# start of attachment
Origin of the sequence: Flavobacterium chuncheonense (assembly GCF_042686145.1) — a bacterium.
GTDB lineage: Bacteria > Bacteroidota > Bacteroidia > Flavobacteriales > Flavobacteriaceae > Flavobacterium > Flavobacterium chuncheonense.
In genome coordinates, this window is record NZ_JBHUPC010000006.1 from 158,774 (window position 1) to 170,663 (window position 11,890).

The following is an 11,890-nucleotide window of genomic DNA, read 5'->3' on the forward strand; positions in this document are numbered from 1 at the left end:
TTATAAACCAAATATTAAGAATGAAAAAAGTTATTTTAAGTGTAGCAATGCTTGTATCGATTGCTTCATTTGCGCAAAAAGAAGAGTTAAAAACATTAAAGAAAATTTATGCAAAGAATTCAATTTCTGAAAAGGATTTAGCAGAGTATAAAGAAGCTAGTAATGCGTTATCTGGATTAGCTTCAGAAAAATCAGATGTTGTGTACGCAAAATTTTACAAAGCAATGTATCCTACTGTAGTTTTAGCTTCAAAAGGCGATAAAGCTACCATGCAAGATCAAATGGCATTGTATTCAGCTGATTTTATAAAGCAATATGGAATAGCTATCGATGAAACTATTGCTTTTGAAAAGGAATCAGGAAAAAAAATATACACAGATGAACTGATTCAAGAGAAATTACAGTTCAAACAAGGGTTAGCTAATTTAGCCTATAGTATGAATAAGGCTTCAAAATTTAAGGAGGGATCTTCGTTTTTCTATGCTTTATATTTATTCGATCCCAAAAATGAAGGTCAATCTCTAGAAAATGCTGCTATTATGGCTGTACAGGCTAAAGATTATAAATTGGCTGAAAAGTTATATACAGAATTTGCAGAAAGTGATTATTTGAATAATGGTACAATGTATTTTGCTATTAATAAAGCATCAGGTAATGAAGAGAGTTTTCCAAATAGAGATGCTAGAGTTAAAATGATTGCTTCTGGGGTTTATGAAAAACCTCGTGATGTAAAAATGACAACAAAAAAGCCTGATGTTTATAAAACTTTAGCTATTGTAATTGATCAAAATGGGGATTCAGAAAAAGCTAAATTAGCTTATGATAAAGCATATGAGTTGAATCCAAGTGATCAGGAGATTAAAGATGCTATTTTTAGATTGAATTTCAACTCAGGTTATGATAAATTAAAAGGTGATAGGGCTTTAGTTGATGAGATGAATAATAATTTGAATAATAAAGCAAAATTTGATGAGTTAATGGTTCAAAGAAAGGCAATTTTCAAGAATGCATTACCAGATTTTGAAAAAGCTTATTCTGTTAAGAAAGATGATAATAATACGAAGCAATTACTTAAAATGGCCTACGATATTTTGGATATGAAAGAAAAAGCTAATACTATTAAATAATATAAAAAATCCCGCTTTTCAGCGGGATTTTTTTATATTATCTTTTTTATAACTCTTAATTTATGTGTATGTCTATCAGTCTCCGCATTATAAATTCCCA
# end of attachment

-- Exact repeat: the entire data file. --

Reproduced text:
Origin of the sequence: Flavobacterium chuncheonense (assembly GCF_042686145.1) — a bacterium.
GTDB lineage: Bacteria > Bacteroidota > Bacteroidia > Flavobacteriales > Flavobacteriaceae > Flavobacterium > Flavobacterium chuncheonense.
In genome coordinates, this window is record NZ_JBHUPC010000006.1 from 158,774 (window position 1) to 170,663 (window position 11,890).

The following is an 11,890-nucleotide window of genomic DNA, read 5'->3' on the forward strand; positions in this document are numbered from 1 at the left end:
TTATAAACCAAATATTAAGAATGAAAAAAGTTATTTTAAGTGTAGCAATGCTTGTATCGATTGCTTCATTTGCGCAAAAAGAAGAGTTAAAAACATTAAAGAAAATTTATGCAAAGAATTCAATTTCTGAAAAGGATTTAGCAGAGTATAAAGAAGCTAGTAATGCGTTATCTGGATTAGCTTCAGAAAAATCAGATGTTGTGTACGCAAAATTTTACAAAGCAATGTATCCTACTGTAGTTTTAGCTTCAAAAGGCGATAAAGCTACCATGCAAGATCAAATGGCATTGTATTCAGCTGATTTTATAAAGCAATATGGAATAGCTATCGATGAAACTATTGCTTTTGAAAAGGAATCAGGAAAAAAAATATACACAGATGAACTGATTCAAGAGAAATTACAGTTCAAACAAGGGTTAGCTAATTTAGCCTATAGTATGAATAAGGCTTCAAAATTTAAGGAGGGATCTTCGTTTTTCTATGCTTTATATTTATTCGATCCCAAAAATGAAGGTCAATCTCTAGAAAATGCTGCTATTATGGCTGTACAGGCTAAAGATTATAAATTGGCTGAAAAGTTATATACAGAATTTGCAGAAAGTGATTATTTGAATAATGGTACAATGTATTTTGCTATTAATAAAGCATCAGGTAATGAAGAGAGTTTTCCAAATAGAGATGCTAGAGTTAAAATGATTGCTTCTGGGGTTTATGAAAAACCTCGTGATGTAAAAATGACAACAAAAAAGCCTGATGTTTATAAAACTTTAGCTATTGTAATTGATCAAAATGGGGATTCAGAAAAAGCTAAATTAGCTTATGATAAAGCATATGAGTTGAATCCAAGTGATCAGGAGATTAAAGATGCTATTTTTAGATTGAATTTCAACTCAGGTTATGATAAATTAAAAGGTGATAGGGCTTTAGTTGATGAGATGAATAATAATTTGAATAATAAAGCAAAATTTGATGAGTTAATGGTTCAAAGAAAGGCAATTTTCAAGAATGCATTACCAGATTTTGAAAAAGCTTATTCTGTTAAGAAAGATGATAATAATACGAAGCAATTACTTAAAATGGCCTACGATATTTTGGATATGAAAGAAAAAGCTAATACTATTAAATAATATAAAAAATCCCGCTTTTCAGCGGGATTTTTTTATATTATCTTTTTTATAACTCTTAATTTATGTGTATGTCTATCAGTCTCCGCATTATAAATTCCCA